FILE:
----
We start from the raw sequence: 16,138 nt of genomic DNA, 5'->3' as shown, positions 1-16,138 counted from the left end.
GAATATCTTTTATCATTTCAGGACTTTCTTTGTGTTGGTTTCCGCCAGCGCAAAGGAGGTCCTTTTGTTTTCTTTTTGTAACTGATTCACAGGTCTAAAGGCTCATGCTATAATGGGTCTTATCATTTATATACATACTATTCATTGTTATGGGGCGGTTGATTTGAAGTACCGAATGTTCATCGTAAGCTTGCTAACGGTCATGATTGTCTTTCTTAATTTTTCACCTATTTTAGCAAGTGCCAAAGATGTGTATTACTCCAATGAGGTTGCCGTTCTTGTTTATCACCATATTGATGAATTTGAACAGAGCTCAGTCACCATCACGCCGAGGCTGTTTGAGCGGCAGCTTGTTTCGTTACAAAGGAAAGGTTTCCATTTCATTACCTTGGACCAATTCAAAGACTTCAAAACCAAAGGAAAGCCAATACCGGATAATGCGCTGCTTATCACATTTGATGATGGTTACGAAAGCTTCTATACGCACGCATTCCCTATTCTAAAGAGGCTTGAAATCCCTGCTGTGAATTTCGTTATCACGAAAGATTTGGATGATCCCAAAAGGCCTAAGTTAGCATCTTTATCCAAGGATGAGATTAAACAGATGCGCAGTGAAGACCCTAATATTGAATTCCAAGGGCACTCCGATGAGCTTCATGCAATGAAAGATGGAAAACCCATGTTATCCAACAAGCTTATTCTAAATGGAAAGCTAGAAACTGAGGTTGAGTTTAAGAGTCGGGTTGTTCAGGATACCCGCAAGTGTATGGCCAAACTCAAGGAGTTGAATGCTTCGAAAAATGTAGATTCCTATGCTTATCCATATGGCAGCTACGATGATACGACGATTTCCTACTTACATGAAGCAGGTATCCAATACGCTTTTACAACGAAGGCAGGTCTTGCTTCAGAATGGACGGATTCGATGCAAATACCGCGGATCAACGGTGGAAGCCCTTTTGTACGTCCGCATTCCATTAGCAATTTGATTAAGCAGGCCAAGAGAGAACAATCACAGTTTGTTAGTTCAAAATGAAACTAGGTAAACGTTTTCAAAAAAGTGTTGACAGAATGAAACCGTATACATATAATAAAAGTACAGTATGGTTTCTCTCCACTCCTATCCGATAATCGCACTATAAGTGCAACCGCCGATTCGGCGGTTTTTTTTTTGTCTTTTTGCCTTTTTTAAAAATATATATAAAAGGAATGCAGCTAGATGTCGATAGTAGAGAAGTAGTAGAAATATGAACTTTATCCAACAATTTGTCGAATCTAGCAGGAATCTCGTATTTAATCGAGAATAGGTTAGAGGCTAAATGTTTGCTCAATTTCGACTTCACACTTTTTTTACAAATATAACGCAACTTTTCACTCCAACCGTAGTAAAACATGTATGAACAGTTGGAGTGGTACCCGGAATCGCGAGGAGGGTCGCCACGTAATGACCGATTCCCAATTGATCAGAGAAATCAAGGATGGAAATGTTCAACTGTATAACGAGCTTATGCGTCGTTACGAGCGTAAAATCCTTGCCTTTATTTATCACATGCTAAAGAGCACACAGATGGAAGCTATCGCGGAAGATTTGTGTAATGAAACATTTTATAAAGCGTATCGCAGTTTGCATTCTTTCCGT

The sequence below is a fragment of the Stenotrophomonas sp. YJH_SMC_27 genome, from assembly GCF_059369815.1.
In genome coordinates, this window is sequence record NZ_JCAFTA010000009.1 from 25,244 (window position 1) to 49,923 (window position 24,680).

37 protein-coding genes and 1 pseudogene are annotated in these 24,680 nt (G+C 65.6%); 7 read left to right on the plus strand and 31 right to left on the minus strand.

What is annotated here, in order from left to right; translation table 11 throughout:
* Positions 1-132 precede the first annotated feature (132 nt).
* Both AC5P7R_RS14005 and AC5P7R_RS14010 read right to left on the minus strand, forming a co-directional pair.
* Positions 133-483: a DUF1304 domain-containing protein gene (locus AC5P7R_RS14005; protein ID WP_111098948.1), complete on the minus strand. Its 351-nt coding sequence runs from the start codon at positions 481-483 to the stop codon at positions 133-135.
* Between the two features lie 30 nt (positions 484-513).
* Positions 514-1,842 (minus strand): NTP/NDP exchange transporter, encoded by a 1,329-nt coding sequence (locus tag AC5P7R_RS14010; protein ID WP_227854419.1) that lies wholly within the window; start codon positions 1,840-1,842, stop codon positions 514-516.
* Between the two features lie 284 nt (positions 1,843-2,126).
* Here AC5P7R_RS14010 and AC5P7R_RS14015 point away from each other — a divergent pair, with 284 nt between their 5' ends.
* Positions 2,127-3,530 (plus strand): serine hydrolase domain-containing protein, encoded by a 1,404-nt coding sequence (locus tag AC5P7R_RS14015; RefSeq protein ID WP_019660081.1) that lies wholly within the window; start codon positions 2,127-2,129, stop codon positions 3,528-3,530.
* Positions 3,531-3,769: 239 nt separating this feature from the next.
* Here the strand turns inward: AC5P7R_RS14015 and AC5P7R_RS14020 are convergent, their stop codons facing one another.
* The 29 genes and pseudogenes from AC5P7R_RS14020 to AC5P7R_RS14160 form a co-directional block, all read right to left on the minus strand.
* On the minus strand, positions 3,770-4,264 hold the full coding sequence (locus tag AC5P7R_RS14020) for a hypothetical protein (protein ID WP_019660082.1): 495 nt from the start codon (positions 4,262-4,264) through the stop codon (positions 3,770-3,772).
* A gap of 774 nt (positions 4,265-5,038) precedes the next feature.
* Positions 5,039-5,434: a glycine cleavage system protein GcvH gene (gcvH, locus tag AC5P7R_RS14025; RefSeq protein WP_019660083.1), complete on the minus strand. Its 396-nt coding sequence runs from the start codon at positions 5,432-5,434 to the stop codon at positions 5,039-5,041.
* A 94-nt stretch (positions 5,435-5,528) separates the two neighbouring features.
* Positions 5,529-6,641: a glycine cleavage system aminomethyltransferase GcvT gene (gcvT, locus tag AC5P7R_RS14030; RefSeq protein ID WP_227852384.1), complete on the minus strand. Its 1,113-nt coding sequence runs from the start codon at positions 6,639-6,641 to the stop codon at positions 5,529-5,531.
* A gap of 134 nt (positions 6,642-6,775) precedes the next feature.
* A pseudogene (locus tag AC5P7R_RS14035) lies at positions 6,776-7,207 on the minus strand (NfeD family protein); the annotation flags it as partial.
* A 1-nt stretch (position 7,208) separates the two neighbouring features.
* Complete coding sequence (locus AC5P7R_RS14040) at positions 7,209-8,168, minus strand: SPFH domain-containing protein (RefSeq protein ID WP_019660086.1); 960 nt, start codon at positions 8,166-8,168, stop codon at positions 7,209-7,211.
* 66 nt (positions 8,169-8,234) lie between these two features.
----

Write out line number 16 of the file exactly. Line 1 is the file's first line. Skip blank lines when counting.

* Here the strand turns inward: AC5P7R_RS14015 and AC5P7R_RS14020 are convergent, their stop codons facing one another.